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Spin degeneracy

  1. Nov 2, 2007 #1
    In reviewing the derivation of the quantization of angular momentum-like operators from their commutation relations, I noticed that there is nothing a priori from which you can deduce the degeneracy of the eigenstates. While this is not a problem for angular momentum, in which other constraints come into play, it seems to me that it might be a problem for spin. Is it possible to deduce the dimensionality from the spin commutation relations alone? Or must one postulate it?

    For example, I know from the commutation relations that for an electron, any non-trivial eigenstates of Sz have eigenvalues +1/2 or -1/2. But how do I know that there are only two degrees of freedom? That is, how do I know that there's no degeneracy in the m eigenvalues?

    On a somewhat unrelated note, does anyone know of any good references on rigged Hilbert spaces? Thanks.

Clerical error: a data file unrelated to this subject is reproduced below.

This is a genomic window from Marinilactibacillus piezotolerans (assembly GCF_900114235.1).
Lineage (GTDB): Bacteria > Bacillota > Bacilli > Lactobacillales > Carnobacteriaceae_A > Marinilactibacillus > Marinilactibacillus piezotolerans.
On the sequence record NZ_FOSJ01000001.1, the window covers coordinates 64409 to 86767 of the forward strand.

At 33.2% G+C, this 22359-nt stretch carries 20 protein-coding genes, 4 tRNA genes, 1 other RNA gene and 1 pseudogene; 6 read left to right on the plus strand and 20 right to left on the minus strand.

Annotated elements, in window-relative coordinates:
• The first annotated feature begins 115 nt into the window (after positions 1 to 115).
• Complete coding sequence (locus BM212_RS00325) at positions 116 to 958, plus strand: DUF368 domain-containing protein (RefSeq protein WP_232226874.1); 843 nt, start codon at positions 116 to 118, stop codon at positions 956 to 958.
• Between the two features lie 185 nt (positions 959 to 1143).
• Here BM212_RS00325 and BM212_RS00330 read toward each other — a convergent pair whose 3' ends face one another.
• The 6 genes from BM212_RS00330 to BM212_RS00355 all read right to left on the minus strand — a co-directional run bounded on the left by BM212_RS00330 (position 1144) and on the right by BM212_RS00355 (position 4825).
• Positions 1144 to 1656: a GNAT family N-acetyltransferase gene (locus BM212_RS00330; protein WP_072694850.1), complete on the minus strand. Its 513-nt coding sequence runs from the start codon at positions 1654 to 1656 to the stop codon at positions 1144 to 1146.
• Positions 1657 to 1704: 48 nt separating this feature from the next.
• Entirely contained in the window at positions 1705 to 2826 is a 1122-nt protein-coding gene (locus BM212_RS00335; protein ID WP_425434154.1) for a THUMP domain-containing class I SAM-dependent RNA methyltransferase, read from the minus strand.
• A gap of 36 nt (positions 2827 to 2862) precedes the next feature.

2. jcsd
  3. Nov 3, 2007 #2

    strangerep

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    This falls out directly from the Wigner theory of unitary irreducible representations of the
    Poincare group. Weinberg vol-I covers this sort of thing is considerable detail.

    Depends on exactly what you want. Arno Bohm and colleagues have written heaps of
    stuff on many aspects of that. Do a google search to find their website - I vaguely
    remember it's in the University of Texas at Austin. Also google for "Gamow vectors"
    which are related to rigged Hilbert spaces.

    (If you can be more specific, I might be able to suggest something else.)
     
  4. Nov 3, 2007 #3
    I'm at the lower graduate level, and haven't taken any field theory yet. So, am I to understand that finding the dimensionality is impossible from mechanics alone? From a pedagogical perspective, would I just be better off taking it as an axiom?

    I'm looking mostly for introductory material, but I'll start with what you gave me. Thanks.
     
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